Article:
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Wednesday, August 30, 2006

Session Management in ASP.NET

Server-side state-management techniques: cookie-based sessions, cookie-less sessions, read-only sessions, application variables, static variables, out-of-process (ASP.NET State Service), and out-of-process (SQL Server).

 The first time a user requests a page in your application, ASP.NET creates a session environment for this user on the Web server. ASP.NET exposes the Session object as a collection for you to store and retrieve state information for this user. You use the Session object like any other collection to store anything from simple data types to complex objects and structures. ASP.NET assigns a unique ID for each session to isolate an individual user's private state information. ASP.NET uses a temporary cookie (which is stored in client RAM, then discarded when the user closes the browser) to pass the session ID between the browser and the Web server. It's important to understand that only the session ID—a small value—gets passed between client and server. The state information itself is stored on the Web server in RAM without ever crossing the wire (see Figure 1). After a period of inactivity from the client (20 minutes by default), user sessions time out and are discarded from server RAM. Here's a small example of how to use the Session object in PageA.aspx.vb:


Sessions don't work at all if the user has disabled cookies, because the Web server uses cookies to pass the session ID. These issues have steered classic ASP developers away from the Session object. Fortunately, ASP.NET has decorated the Session object with two new features that address these problems: cookie-less sessions and out-of-process state management.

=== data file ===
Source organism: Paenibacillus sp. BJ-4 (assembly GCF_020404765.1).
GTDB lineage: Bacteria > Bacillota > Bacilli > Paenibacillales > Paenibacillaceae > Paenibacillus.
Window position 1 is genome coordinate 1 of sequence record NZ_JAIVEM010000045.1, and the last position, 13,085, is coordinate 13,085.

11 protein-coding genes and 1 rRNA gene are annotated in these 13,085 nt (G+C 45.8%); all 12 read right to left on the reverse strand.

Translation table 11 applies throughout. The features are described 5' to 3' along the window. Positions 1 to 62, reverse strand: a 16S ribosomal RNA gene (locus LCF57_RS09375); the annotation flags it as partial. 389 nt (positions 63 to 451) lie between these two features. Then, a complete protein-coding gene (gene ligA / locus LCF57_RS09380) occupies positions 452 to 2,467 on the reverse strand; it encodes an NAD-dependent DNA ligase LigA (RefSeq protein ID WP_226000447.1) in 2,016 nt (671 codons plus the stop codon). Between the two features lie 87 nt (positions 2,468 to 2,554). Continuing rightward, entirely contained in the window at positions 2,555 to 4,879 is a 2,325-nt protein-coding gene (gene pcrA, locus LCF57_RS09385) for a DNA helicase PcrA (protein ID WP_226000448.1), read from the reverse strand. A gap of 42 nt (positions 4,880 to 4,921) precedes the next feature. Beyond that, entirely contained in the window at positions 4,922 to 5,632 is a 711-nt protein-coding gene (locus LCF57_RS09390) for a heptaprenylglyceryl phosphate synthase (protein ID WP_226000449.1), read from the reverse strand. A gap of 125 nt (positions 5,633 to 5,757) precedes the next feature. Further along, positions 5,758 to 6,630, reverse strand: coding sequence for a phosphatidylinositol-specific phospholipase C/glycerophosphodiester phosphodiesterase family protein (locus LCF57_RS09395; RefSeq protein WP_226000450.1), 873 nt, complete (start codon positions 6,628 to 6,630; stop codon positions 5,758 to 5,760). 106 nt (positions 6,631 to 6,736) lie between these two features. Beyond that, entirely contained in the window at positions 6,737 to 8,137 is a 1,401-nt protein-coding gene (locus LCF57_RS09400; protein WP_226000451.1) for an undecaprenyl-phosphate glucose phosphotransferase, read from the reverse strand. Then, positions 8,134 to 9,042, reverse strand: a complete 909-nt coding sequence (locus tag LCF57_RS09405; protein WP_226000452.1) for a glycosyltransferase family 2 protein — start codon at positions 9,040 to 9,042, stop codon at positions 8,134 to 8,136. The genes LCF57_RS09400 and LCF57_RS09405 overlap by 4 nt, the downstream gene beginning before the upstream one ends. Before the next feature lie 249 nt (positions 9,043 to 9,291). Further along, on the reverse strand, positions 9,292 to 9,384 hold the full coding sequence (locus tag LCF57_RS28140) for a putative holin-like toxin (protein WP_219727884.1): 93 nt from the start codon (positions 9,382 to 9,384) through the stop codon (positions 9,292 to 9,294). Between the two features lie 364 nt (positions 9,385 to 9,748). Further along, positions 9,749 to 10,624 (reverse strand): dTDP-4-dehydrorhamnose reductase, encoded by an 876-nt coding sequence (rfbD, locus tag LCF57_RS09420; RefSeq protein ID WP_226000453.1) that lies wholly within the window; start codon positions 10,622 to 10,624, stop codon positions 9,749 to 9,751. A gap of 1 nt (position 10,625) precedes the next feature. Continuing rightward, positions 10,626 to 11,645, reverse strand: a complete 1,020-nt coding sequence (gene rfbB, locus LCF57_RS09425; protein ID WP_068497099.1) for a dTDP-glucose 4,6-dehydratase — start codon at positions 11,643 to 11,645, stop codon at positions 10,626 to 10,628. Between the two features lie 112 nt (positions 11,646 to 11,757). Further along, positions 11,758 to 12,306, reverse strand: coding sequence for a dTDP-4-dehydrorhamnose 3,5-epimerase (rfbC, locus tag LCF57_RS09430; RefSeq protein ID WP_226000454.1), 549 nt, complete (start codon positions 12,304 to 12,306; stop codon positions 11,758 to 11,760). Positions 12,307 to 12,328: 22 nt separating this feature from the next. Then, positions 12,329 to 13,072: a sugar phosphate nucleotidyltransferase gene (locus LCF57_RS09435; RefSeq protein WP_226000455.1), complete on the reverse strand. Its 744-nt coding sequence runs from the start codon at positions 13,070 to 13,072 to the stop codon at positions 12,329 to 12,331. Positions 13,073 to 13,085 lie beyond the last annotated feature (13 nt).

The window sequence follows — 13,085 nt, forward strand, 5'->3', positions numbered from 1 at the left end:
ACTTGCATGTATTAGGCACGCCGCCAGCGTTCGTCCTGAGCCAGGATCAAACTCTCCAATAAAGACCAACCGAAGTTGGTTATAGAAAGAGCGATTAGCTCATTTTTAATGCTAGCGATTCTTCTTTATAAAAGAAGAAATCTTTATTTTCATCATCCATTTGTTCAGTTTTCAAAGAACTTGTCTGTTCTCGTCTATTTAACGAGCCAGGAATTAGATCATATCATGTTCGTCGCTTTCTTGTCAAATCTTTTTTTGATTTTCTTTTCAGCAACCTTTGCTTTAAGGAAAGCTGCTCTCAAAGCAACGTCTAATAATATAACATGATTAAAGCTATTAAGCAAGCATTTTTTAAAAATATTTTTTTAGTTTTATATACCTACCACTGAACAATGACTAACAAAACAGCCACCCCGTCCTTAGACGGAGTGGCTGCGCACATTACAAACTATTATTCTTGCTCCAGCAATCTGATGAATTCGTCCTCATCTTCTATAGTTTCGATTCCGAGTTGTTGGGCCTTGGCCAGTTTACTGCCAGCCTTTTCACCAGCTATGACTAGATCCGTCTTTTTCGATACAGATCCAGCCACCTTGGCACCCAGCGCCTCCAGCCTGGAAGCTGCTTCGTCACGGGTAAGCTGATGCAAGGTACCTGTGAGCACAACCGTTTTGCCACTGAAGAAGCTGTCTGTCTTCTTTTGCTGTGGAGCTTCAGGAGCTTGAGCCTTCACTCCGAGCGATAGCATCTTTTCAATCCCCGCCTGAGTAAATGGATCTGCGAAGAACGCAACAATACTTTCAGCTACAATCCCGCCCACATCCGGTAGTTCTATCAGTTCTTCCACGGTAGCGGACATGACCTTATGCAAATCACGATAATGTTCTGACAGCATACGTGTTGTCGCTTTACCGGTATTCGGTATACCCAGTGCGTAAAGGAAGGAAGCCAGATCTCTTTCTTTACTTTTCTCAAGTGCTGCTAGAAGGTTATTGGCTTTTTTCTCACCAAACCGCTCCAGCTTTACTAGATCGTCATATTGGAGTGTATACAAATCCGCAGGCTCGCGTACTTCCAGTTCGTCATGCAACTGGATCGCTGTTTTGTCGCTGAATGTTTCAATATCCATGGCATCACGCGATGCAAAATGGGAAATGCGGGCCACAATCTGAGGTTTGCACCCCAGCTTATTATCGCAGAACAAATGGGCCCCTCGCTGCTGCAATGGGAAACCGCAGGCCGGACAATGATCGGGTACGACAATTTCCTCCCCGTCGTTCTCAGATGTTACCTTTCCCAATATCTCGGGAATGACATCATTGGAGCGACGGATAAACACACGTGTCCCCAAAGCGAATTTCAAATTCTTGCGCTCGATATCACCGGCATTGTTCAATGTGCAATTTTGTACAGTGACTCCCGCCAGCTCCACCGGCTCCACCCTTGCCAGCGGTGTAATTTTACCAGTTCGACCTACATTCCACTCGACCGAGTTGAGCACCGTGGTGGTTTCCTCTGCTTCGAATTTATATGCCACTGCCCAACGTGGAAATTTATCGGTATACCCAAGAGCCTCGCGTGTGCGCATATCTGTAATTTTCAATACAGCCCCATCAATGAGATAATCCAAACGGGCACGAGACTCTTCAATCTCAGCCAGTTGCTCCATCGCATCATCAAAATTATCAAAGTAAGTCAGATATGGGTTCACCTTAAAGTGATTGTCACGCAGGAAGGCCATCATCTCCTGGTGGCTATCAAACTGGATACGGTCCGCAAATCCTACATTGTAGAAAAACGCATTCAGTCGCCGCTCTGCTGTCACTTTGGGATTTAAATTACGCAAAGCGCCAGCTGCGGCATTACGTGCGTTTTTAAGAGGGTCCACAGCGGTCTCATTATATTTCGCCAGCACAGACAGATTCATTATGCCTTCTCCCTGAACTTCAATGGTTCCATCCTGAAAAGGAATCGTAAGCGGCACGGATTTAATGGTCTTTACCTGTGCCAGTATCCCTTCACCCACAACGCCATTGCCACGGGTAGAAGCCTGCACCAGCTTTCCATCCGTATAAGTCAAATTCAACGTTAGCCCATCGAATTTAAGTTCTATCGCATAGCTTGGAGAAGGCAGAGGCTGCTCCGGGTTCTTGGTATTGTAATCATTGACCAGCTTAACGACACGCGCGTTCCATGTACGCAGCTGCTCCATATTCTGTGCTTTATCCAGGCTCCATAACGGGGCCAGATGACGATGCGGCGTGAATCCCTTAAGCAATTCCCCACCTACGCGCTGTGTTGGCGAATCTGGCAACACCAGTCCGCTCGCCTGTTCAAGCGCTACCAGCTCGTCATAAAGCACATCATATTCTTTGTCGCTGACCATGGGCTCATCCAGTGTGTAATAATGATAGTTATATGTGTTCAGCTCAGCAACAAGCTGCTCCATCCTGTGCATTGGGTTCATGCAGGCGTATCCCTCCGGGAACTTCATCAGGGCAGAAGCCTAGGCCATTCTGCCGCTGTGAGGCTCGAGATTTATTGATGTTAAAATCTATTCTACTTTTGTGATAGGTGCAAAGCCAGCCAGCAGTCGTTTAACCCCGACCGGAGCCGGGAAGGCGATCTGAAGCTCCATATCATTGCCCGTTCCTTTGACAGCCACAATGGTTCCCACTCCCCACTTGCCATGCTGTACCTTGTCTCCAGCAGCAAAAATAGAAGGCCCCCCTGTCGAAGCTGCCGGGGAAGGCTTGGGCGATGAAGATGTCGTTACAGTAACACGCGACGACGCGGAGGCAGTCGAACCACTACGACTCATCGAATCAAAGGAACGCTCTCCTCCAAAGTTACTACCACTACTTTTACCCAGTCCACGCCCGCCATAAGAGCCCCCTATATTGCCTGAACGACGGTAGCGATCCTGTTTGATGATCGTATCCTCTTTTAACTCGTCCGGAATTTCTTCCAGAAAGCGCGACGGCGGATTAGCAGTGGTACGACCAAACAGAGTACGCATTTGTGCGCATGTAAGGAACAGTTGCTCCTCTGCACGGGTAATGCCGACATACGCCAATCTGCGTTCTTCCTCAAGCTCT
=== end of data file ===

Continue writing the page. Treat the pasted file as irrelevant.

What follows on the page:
As the name implies, cookie-less sessions enable the Session object even if the user turns off cookie support in the browser. Enabling this feature is as simple as setting an attribute in the web.config file:


<sessionState ...

   cookieless="true" ...



Then, ASP.NET auto-matically inserts the session ID into the URL of every link in your application, rather than using a cookie to pass the session ID back and forth over the wire. For example, http://localhost/PageA.aspx becomes http://localhost/(w1fmnnqzif4k1bnuarqrwinq)/PageA.aspx.


ASP.NET is smart enough to insert the session ID into the URLs of every anchor tag and form action in your application. Cookie-less sessions guarantee that your application functions, regardless of cookie support on the client. If you need to "manufacture" a URL for passing to an external application, you can use the Response.ApplyAppPathModifier method, which accepts any URL and "munges" it with the session ID. In this way, the external application can call back into your application with the appropriate session ID:


Dim sMungedUrl As String = _

   Response.ApplyAppPathModifier( _




Scale Up or Scale Out

Out-of-process state management deals with the issue of scalability. You have two ways to handle the demand of many sessions with lots of state information. The first is to "scale up"—add more RAM and more CPUs to the server until you hit the ceiling on maximum memory and processors. The second is to "scale out"—add more servers. A scaled-out configuration is commonly referred to as a Web farm, where each server in the farm runs the same ASP.NET application, and the collection of servers appears to the outside world as a single site. This provides dynamic load-balancing by distributing client demand evenly across a set of servers.